How JustAnswer Works:
  • Ask an Expert
    Experts are full of valuable knowledge and are ready to help with any question. Credentials confirmed by a Fortune 500 verification firm.
  • Get a Professional Answer
    Via email, text message, or notification as you wait on our site. Ask follow up questions if you need to.
  • 100% Satisfaction Guarantee
    Rate the answer you receive.
Ask Jagcorps_esq Your Own Question
Jagcorps_esq, Lawyer
Category: Real Estate Law
Satisfied Customers: 19221
Experience:  Attorney with years of experience in a wide range of legal matters.
Type Your Real Estate Law Question Here...
Jagcorps_esq is online now
A new question is answered every 9 seconds

How far can the court officer go to collect property loss in

This answer was rated:

How far can the court officer go to collect property loss in a default judgement? Can the officer break into your property, or break a lock off of your door to seize something?

Thank you for your question today, I look forward to assisting you. I bring nearly 20 years of legal experience in various disciplines.


Go here to read quite a bit about property seizure.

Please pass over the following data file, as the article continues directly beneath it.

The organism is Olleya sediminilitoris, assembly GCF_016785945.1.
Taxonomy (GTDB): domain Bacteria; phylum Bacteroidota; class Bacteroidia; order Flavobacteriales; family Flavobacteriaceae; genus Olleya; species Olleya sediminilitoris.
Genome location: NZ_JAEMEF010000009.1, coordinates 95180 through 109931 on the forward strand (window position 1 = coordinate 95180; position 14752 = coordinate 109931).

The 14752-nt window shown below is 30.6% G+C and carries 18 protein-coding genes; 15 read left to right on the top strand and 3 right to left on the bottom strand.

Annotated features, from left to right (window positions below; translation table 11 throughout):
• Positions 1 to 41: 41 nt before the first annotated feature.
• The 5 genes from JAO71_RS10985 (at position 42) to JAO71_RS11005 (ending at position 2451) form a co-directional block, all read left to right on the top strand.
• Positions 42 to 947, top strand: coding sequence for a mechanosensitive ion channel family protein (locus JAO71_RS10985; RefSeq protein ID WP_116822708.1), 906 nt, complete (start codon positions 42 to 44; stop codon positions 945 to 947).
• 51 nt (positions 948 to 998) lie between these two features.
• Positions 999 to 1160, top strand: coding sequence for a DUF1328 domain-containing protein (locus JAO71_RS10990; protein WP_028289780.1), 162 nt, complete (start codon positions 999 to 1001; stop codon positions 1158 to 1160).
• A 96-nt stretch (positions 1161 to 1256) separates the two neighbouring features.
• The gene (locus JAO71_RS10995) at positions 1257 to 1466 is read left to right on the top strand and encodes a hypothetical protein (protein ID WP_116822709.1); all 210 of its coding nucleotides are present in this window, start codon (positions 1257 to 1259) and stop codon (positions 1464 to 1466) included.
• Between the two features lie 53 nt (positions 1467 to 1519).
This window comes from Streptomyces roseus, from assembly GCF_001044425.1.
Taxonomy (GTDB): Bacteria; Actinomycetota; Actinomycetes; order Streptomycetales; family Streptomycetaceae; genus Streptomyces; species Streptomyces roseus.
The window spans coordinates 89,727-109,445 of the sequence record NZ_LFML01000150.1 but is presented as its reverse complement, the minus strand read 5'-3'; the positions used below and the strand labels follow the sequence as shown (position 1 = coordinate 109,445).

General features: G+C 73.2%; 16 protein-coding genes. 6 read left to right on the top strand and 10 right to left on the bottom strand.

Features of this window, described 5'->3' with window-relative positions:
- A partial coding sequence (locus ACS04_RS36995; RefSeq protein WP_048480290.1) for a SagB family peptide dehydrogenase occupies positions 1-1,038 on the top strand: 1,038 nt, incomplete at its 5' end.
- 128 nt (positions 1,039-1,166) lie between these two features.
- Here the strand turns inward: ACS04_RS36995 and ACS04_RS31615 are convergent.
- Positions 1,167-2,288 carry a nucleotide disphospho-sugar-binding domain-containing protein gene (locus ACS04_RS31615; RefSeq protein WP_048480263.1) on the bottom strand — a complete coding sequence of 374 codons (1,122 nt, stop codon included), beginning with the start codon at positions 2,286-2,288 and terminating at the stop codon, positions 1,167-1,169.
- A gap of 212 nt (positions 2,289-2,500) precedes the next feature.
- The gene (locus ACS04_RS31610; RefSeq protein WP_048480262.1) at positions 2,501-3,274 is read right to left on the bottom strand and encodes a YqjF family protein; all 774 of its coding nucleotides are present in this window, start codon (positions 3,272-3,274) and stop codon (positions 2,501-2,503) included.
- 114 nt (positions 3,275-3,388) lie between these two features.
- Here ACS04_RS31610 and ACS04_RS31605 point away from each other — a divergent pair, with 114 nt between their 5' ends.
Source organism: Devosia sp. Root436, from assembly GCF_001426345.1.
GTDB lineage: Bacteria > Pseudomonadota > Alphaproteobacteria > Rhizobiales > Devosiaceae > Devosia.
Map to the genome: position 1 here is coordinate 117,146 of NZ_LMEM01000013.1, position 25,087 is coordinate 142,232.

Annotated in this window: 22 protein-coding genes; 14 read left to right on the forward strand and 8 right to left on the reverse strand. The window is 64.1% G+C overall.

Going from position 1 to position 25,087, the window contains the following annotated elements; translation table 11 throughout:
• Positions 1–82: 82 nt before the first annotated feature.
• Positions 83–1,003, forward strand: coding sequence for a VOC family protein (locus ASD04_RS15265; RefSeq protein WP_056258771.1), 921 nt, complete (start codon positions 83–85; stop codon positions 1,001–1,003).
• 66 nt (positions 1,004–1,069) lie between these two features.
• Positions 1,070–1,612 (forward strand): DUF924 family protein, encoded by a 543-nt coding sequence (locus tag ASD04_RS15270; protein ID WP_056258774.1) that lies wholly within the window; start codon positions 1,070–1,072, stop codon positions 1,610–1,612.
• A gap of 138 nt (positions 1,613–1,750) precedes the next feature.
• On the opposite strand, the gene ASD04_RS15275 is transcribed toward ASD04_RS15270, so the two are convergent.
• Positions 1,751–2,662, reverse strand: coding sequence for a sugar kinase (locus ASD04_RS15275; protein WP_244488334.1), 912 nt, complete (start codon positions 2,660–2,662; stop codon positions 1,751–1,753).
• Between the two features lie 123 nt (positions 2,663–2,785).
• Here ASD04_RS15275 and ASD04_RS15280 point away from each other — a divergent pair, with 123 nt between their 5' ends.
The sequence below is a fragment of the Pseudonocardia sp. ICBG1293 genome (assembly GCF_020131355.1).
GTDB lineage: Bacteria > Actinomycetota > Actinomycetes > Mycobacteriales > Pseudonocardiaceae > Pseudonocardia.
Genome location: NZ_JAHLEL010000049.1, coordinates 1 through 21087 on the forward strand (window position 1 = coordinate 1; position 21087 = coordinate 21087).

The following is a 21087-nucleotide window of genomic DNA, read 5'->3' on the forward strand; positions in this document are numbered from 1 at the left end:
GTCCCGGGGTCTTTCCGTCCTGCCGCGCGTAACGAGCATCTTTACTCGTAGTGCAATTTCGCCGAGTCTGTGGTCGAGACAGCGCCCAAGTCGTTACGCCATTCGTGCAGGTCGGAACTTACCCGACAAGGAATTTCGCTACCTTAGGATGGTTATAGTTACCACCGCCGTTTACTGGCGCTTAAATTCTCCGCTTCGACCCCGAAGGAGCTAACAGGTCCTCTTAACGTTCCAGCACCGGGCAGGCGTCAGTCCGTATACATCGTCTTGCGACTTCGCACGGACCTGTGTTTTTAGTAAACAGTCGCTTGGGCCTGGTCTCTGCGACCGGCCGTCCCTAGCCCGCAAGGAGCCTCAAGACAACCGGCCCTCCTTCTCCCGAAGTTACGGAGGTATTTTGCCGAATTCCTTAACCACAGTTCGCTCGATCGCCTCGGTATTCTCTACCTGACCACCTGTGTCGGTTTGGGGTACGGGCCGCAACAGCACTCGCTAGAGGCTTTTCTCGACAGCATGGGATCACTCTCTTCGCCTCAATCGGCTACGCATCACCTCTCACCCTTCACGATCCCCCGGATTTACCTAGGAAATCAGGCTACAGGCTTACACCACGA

The court won't order property seizure until 20 days following a judgment, giving the debtor time to make amends on their own.


If there is an order of seizure, it is executed by the Sheriff who can enter the property essentially with the same power as a search warrant.

Customer: replied 4 years ago.

There has be a default judgement and not a seize of property just to clarify.


Can the court officer break the locks off of the building and enter to get a copy machine?


Can the court officer knock the doors down to gain entry?

Sorry for the delay. The question was locked in "real estate" law for a while, but that is not the appropriate section.


This concerns property collection and not real estate.


Now, Michigan courts have protected a person's home from having the police enter to collect. If the sheriff tries to enter a home to find property, once they are in they can search just like as they would with a search warrant. They can break locks and knock down doors, but only once permitted inside.


For any other building than the actual home, they can break in to complete a writ of execution which can follow after a default judgment.


So, don't let people in your home, even if they say they can come in.

Customer: replied 4 years ago.

The building is a church. Is the writ of execution a seperate document?

The writ of execution is something that the court can order 20 days following the allow property seizure.


A church is not a home, so once they have a writ of execution, they can literally kick in the doors if need be.

Jagcorps_esq and other Real Estate Law Specialists are ready to help you
Customer: replied 4 years ago.

Wow! Thank you...

No problem. Take care.